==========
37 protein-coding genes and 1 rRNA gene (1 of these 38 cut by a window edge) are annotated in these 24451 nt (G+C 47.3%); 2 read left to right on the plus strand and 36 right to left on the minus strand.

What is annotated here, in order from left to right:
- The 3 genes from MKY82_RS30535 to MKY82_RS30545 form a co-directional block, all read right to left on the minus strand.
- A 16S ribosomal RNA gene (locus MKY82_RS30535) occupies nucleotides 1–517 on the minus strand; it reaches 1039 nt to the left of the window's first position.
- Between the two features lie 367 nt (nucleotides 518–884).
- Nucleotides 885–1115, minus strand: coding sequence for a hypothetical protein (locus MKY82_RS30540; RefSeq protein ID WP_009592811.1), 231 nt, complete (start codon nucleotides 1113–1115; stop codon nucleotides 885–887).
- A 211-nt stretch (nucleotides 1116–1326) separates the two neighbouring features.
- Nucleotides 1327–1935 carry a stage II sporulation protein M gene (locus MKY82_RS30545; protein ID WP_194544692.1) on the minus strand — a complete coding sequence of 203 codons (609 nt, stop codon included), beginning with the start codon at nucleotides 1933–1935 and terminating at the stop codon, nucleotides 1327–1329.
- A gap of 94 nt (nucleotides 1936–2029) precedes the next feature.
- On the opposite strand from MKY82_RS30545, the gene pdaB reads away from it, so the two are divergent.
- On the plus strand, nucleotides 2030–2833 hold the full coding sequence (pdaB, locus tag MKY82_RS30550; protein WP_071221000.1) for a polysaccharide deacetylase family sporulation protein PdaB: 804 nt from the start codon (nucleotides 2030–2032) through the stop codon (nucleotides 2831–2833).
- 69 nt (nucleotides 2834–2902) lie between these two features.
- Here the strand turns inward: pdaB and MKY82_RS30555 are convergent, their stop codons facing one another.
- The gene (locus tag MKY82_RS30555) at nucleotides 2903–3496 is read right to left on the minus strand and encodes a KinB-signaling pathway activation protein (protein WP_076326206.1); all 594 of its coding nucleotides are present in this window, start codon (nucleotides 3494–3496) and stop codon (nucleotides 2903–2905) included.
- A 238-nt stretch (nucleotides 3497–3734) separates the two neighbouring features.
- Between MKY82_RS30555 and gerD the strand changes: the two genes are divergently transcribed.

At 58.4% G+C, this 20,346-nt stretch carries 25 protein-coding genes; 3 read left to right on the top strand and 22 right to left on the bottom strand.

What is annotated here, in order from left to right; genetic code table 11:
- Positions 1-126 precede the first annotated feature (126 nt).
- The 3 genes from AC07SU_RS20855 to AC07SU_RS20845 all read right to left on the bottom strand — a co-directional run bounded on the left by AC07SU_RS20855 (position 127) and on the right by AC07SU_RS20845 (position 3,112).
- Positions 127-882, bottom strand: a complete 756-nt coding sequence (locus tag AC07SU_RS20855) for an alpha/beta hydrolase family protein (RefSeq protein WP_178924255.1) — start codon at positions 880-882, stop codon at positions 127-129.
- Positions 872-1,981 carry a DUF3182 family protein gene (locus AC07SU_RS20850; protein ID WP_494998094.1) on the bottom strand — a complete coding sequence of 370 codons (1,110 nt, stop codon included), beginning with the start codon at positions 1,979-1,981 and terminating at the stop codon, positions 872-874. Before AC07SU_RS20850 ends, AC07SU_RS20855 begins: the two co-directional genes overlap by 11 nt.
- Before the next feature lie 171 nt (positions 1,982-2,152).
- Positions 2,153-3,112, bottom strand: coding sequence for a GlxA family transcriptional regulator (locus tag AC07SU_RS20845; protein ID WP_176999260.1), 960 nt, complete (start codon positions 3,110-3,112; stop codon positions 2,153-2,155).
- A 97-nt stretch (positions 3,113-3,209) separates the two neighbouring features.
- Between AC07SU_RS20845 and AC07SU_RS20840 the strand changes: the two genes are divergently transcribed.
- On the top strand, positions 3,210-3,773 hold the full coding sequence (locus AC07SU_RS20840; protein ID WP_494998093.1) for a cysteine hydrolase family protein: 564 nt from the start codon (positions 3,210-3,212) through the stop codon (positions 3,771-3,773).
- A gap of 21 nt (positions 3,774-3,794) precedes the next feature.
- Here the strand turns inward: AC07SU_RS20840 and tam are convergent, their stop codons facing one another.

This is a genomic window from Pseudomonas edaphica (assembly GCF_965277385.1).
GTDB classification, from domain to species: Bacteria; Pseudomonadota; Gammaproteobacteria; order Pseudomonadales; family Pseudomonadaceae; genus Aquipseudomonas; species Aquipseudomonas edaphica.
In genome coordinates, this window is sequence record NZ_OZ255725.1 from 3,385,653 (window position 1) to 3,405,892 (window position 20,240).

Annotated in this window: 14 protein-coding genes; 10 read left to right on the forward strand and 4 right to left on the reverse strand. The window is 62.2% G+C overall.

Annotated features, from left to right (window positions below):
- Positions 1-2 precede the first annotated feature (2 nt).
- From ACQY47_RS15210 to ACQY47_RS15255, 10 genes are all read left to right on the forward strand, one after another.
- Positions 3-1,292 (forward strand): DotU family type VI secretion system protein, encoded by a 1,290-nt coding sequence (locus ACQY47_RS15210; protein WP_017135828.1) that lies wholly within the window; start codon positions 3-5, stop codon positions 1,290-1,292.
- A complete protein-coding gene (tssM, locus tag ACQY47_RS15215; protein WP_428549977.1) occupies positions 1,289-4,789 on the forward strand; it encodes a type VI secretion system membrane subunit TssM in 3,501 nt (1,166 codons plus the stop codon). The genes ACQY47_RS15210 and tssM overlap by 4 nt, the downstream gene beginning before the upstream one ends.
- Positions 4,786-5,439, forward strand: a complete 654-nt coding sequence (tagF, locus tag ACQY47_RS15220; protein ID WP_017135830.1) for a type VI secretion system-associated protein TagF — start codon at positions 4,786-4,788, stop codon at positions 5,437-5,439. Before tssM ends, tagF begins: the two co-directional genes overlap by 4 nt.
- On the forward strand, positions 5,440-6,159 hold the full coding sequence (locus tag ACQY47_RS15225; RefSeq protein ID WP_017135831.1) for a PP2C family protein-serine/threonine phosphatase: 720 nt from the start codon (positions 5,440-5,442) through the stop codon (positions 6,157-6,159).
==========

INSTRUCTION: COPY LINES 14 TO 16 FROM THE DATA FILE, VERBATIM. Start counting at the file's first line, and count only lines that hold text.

- The gene (locus tag MKY82_RS30555) at nucleotides 2903–3496 is read right to left on the minus strand and encodes a KinB-signaling pathway activation protein (protein WP_076326206.1); all 594 of its coding nucleotides are present in this window, start codon (nucleotides 3494–3496) and stop codon (nucleotides 2903–2905) included.
- A 238-nt stretch (nucleotides 3497–3734) separates the two neighbouring features.
- Between MKY82_RS30555 and gerD the strand changes: the two genes are divergently transcribed.